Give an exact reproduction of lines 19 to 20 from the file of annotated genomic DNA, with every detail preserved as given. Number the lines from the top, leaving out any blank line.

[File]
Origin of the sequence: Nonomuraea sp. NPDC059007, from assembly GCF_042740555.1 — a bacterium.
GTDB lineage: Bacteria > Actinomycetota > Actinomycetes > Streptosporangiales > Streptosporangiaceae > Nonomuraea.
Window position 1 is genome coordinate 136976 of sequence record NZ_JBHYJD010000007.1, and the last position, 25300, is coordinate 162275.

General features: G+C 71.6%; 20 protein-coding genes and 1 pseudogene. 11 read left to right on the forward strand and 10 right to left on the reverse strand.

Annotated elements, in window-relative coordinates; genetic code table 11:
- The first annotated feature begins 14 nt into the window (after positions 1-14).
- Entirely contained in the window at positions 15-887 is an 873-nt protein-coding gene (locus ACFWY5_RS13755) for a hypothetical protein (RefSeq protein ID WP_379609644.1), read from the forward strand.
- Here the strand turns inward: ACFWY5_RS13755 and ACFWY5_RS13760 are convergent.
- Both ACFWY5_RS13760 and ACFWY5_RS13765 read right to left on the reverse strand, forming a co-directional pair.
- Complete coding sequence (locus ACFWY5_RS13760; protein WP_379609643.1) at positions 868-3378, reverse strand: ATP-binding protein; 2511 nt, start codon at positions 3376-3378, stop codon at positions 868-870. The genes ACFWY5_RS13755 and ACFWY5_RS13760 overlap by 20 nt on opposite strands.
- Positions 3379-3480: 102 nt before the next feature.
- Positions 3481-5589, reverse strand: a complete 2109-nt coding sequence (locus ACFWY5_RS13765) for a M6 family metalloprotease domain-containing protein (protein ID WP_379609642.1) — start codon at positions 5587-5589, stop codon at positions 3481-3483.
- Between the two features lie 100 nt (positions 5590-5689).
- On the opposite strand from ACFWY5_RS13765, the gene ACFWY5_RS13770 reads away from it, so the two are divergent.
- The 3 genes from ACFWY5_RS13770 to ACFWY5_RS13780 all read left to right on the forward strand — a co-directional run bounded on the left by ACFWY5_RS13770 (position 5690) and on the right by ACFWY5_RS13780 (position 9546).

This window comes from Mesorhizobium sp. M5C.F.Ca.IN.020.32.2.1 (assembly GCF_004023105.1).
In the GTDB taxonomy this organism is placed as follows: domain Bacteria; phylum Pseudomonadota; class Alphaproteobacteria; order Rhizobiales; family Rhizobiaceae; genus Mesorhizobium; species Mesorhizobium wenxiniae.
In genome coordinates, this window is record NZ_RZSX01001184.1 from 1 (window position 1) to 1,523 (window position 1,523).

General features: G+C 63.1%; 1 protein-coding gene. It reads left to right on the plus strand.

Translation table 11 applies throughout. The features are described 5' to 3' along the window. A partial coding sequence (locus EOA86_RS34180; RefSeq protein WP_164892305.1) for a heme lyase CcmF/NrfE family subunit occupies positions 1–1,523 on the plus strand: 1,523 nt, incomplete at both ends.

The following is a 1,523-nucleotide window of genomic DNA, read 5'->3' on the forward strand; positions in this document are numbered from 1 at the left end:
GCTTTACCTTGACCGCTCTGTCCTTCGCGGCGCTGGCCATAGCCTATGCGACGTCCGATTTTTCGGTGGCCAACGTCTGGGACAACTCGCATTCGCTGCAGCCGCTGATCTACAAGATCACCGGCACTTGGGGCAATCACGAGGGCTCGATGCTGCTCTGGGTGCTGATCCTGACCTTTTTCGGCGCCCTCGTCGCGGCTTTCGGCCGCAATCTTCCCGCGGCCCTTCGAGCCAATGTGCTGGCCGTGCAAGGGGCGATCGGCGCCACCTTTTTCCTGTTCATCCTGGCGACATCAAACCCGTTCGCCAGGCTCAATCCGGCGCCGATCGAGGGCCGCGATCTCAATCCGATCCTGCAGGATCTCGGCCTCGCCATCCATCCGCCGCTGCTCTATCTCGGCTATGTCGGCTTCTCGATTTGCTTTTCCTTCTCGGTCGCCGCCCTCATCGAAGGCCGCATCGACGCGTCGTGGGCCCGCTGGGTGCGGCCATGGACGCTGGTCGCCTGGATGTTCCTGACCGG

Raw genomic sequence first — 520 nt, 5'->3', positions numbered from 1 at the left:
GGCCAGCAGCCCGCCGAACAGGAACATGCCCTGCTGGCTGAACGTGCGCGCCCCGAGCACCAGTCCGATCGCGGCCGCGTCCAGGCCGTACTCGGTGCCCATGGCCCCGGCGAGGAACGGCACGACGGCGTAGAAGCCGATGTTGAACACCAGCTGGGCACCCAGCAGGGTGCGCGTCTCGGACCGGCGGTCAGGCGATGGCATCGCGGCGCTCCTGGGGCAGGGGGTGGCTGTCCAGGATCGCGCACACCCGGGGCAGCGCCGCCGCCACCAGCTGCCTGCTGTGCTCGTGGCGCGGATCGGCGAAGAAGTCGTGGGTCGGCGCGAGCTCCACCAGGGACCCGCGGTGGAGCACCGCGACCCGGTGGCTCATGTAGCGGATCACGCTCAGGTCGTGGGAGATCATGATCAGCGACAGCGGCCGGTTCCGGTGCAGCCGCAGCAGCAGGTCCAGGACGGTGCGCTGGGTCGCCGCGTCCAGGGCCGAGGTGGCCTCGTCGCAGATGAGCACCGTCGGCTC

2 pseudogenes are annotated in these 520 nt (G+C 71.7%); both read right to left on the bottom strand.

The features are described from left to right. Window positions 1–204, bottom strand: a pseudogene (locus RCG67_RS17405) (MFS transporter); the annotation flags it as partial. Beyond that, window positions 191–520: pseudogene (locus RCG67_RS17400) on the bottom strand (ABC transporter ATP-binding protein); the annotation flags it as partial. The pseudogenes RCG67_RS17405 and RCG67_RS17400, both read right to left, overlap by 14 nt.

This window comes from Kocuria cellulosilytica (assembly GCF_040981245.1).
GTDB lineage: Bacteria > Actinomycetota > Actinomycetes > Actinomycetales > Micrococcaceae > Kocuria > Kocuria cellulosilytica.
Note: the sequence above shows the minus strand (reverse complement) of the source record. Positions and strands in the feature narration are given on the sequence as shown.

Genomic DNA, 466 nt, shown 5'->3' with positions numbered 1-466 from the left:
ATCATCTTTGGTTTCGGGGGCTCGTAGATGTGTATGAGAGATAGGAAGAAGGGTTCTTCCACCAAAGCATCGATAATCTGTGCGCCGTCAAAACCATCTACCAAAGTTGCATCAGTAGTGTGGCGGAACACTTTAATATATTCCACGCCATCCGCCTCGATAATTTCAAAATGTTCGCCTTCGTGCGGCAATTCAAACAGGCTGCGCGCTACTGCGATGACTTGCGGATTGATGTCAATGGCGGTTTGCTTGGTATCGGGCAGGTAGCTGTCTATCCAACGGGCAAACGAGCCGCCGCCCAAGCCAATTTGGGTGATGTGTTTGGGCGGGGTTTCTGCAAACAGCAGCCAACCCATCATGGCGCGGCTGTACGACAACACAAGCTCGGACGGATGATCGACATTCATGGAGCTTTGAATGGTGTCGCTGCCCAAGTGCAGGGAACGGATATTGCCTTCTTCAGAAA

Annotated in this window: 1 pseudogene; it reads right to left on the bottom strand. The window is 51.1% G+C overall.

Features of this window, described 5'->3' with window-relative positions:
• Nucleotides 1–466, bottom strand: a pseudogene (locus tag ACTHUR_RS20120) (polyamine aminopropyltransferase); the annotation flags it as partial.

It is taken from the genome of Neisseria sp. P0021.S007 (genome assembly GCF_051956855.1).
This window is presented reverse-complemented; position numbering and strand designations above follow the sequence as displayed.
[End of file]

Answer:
General features: G+C 63.1%; 1 protein-coding gene. It reads left to right on the plus strand.

Translation table 11 applies throughout. The features are described 5' to 3' along the window. A partial coding sequence (locus EOA86_RS34180; RefSeq protein WP_164892305.1) for a heme lyase CcmF/NrfE family subunit occupies positions 1–1,523 on the plus strand: 1,523 nt, incomplete at both ends.